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Big banks fail to meet MSME credit quota

BIG AND thrift banks failed to hit the quota for small business loans required by law in the first three months of 2021, data from the Bangko Sentral ng Pilipinas (BSP) showed.
    
Loans extended by these banks to micro-, small-, and medium-sized enterprises (MSME) amounted to P448.458 billion in the January to March period or just 5.24% of their total loan portfolio of P8.564 trillion.
    
This was also 16% lower than the P534.767 billion in loans they extended to the sector in the same period in 2020.
    
Lenders are mandated by the Republic Act 6977 or the Magna Carta for MSMEs to allocate 10% of their credit portfolio for small businesses to boost the sector — 8% for micro and small enterprises (MSEs) and 2% for medium-sized enterprises.
    
However, banks have long opted to incur penalties for noncompliance instead of taking on the risks associated with lending to small businesses.
    
Broken down, MSE loans extended by banks amounted to P174.925 billion in the first quarter, which was just 2.04% of their total loan portfolio and well below the 8% quota.
    
On the other hand, lending to medium-sized enterprises stood at P273.533 billion in the period, equivalent to 3.19% of these banks’ credit book and beyond the 2% minimum requirement by law.
    
Based on the type of bank, BSP data showed universal and commercial banks disbursed P113.748 billion in credit to MSEs, equivalent to only 1.47% of their P7.719-trillion loan portfolio.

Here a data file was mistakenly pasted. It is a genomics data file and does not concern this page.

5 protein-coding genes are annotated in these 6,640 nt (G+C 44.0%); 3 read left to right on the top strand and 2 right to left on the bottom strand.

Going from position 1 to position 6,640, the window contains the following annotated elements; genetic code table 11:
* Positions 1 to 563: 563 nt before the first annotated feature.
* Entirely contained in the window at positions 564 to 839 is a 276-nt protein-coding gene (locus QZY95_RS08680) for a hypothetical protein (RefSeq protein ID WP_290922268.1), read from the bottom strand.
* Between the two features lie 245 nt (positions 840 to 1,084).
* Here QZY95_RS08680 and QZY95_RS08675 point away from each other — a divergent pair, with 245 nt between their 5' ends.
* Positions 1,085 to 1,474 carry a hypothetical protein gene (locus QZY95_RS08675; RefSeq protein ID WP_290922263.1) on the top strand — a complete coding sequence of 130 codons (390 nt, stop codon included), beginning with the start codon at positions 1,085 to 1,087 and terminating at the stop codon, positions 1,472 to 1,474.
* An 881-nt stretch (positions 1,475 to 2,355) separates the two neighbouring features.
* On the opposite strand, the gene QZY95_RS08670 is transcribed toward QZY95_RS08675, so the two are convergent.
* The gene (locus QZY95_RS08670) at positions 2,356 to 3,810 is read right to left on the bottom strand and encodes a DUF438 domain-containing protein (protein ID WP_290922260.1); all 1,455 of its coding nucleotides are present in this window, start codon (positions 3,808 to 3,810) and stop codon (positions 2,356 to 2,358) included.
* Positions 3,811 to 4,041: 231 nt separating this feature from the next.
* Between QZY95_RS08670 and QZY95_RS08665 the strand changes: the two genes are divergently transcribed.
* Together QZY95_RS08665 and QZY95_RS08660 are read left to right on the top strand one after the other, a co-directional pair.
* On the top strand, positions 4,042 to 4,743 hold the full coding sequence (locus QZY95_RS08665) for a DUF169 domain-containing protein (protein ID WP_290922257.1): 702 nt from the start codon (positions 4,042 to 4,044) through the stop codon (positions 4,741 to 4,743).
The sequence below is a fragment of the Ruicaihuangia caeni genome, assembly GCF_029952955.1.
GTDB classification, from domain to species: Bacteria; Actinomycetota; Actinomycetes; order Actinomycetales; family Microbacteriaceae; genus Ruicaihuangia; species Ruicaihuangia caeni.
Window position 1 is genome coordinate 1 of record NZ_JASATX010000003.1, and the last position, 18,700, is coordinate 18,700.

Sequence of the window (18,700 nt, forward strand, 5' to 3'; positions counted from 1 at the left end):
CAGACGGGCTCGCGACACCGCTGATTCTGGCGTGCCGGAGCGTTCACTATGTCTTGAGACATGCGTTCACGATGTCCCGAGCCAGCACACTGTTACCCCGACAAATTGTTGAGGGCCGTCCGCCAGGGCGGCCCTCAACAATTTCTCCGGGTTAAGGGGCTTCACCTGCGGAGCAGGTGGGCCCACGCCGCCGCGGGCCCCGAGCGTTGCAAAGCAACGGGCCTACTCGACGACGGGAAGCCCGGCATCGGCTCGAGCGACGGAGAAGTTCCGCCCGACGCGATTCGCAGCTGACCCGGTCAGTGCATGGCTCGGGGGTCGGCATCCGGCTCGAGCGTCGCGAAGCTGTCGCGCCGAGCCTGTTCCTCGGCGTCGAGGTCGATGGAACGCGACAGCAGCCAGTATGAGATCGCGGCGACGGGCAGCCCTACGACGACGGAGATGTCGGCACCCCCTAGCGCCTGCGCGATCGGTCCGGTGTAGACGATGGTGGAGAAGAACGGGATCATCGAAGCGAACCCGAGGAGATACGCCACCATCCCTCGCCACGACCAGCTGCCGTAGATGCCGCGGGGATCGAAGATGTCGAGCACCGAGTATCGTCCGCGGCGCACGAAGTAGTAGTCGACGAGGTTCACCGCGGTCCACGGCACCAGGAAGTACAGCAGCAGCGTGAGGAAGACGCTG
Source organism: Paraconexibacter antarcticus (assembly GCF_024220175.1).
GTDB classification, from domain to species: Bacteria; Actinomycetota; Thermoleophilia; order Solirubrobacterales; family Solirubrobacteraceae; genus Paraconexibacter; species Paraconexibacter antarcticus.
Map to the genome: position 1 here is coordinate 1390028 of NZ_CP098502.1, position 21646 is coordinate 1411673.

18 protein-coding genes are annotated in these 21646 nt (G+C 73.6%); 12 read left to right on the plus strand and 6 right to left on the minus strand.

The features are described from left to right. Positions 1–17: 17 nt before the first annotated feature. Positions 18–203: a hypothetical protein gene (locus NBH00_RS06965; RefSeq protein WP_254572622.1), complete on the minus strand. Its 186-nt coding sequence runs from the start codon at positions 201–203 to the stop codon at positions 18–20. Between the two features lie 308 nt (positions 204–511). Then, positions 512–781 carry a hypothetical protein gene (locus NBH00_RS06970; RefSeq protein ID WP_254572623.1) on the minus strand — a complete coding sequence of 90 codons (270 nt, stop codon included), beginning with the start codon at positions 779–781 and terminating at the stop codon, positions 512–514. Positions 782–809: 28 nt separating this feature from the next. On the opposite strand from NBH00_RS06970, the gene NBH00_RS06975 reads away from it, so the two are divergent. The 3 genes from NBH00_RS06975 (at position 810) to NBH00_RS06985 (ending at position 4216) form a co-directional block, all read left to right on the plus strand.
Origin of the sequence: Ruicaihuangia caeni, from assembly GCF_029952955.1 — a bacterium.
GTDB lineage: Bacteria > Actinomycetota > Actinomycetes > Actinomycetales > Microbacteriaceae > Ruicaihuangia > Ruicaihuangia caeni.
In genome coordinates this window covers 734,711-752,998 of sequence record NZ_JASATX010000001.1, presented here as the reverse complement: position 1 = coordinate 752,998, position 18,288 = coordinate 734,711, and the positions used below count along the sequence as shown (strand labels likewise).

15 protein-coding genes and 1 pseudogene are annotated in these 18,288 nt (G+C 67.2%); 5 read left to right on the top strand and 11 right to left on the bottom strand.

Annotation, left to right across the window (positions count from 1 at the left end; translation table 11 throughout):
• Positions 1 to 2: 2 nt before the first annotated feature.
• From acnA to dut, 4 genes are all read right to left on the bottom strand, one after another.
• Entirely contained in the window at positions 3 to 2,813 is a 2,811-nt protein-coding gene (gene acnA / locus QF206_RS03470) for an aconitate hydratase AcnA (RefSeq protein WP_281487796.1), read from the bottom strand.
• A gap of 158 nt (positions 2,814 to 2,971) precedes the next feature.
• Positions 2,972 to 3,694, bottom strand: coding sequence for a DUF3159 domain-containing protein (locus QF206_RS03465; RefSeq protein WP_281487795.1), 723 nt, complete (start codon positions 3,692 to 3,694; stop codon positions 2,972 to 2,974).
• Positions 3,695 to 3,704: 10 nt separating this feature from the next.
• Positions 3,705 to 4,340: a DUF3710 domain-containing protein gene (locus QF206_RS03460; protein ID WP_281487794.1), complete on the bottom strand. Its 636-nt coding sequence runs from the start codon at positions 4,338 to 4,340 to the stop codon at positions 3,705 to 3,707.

Meanwhile, their lending to medium-sized enterprises hit P227.447 billion or 2.95% of their loan book.
    
Thrift banks were also unable to meet the quota for MSE credit as they only extended P31.498% or 4.36% of their P722.079-billion loan portfolio to the sector.
    
However, these lenders went beyond the credit quota for medium enterprises as their loans to the sector hit P32.027 billion or 4.44% of their portfolio.
    
Meanwhile, rural and cooperative banks extended loans worth P29.679 billion to MSEs, equivalent to 24.11% of their P123.077-billion credit book, well above the amount required by law. These banks’ lending to medium enterprises hit P14.059 billion or 11.42% of their loan portfolio.
    
To help prop up the MSME sector during the coronavirus pandemic, the central bank last year allowed banks to count MSME loans as alternative reserve compliance. Loans extended to the sector likewise were also given reduced credit risk weight.
    
The BSP has also been working with the Japan International Cooperation Agency for a credit risk database project meant to help banks evaluate the creditworthiness of small businesses.

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